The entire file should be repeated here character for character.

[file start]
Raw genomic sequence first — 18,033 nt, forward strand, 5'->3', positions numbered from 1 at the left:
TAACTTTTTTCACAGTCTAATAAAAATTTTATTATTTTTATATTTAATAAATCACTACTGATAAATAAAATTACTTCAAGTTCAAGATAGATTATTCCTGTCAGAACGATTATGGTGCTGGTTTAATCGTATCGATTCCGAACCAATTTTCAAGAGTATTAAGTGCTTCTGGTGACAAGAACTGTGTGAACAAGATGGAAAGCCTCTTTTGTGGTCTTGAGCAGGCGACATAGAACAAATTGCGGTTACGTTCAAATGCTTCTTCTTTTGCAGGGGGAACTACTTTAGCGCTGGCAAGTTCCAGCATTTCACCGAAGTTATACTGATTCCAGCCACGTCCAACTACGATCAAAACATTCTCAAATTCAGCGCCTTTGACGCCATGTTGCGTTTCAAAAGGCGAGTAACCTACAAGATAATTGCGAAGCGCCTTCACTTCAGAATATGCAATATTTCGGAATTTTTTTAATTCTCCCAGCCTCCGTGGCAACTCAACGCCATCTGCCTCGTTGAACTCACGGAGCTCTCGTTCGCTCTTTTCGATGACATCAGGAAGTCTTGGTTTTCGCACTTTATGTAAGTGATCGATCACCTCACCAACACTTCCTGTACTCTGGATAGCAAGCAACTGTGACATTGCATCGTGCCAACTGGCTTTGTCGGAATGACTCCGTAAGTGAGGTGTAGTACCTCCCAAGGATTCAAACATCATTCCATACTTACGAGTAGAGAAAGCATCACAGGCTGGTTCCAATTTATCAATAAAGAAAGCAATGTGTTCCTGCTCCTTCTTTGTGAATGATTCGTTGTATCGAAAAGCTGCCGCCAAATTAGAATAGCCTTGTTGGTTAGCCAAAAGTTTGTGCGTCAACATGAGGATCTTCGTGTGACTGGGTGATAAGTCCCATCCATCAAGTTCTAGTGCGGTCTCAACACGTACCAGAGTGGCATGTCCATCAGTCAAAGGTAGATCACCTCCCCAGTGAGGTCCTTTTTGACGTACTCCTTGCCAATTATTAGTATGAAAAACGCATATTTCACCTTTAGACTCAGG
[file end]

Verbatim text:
Raw genomic sequence first — 18,033 nt, forward strand, 5'->3', positions numbered from 1 at the left:
TAACTTTTTTCACAGTCTAATAAAAATTTTATTATTTTTATATTTAATAAATCACTACTGATAAATAAAATTACTTCAAGTTCAAGATAGATTATTCCTGTCAGAACGATTATGGTGCTGGTTTAATCGTATCGATTCCGAACCAATTTTCAAGAGTATTAAGTGCTTCTGGTGACAAGAACTGTGTGAACAAGATGGAAAGCCTCTTTTGTGGTCTTGAGCAGGCGACATAGAACAAATTGCGGTTACGTTCAAATGCTTCTTCTTTTGCAGGGGGAACTACTTTAGCGCTGGCAAGTTCCAGCATTTCACCGAAGTTATACTGATTCCAGCCACGTCCAACTACGATCAAAACATTCTCAAATTCAGCGCCTTTGACGCCATGTTGCGTTTCAAAAGGCGAGTAACCTACAAGATAATTGCGAAGCGCCTTCACTTCAGAATATGCAATATTTCGGAATTTTTTTAATTCTCCCAGCCTCCGTGGCAACTCAACGCCATCTGCCTCGTTGAACTCACGGAGCTCTCGTTCGCTCTTTTCGATGACATCAGGAAGTCTTGGTTTTCGCACTTTATGTAAGTGATCGATCACCTCACCAACACTTCCTGTACTCTGGATAGCAAGCAACTGTGACATTGCATCGTGCCAACTGGCTTTGTCGGAATGACTCCGTAAGTGAGGTGTAGTACCTCCCAAGGATTCAAACATCATTCCATACTTACGAGTAGAGAAAGCATCACAGGCTGGTTCCAATTTATCAATAAAGAAAGCAATGTGTTCCTGCTCCTTCTTTGTGAATGATTCGTTGTATCGAAAAGCTGCCGCCAAATTAGAATAGCCTTGTTGGTTAGCCAAAAGTTTGTGCGTCAACATGAGGATCTTCGTGTGACTGGGTGATAAGTCCCATCCATCAAGTTCTAGTGCGGTCTCAACACGTACCAGAGTGGCATGTCCATCAGTCAAAGGTAGATCACCTCCCCAGTGAGGTCCTTTTTGACGTACTCCTTGCCAATTATTAGTATGAAAAACGCATATTTCACCTTTAGACTCAGG